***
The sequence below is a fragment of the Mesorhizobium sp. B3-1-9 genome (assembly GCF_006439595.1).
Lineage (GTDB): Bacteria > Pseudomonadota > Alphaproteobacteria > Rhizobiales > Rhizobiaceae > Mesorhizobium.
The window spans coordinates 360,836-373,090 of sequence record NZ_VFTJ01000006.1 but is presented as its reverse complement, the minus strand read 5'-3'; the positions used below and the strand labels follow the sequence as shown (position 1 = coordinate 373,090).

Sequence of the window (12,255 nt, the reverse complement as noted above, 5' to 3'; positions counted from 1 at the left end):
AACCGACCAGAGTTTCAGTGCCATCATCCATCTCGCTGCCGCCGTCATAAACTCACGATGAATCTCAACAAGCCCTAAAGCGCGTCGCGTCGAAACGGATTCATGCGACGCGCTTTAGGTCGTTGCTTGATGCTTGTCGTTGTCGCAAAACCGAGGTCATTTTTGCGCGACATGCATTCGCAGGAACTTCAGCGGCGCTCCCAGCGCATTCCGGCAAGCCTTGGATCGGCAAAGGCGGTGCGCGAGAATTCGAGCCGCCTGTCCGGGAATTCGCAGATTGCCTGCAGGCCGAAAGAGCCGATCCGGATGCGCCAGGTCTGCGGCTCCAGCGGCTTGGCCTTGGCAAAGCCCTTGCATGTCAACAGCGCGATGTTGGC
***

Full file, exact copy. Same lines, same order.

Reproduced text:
The sequence below is a fragment of the Mesorhizobium sp. B3-1-9 genome (assembly GCF_006439595.1).
Lineage (GTDB): Bacteria > Pseudomonadota > Alphaproteobacteria > Rhizobiales > Rhizobiaceae > Mesorhizobium.
The window spans coordinates 360,836-373,090 of sequence record NZ_VFTJ01000006.1 but is presented as its reverse complement, the minus strand read 5'-3'; the positions used below and the strand labels follow the sequence as shown (position 1 = coordinate 373,090).

Sequence of the window (12,255 nt, the reverse complement as noted above, 5' to 3'; positions counted from 1 at the left end):
AACCGACCAGAGTTTCAGTGCCATCATCCATCTCGCTGCCGCCGTCATAAACTCACGATGAATCTCAACAAGCCCTAAAGCGCGTCGCGTCGAAACGGATTCATGCGACGCGCTTTAGGTCGTTGCTTGATGCTTGTCGTTGTCGCAAAACCGAGGTCATTTTTGCGCGACATGCATTCGCAGGAACTTCAGCGGCGCTCCCAGCGCATTCCGGCAAGCCTTGGATCGGCAAAGGCGGTGCGCGAGAATTCGAGCCGCCTGTCCGGGAATTCGCAGATTGCCTGCAGGCCGAAAGAGCCGATCCGGATGCGCCAGGTCTGCGGCTCCAGCGGCTTGGCCTTGGCAAAGCCCTTGCATGTCAACAGCGCGATGTTGGC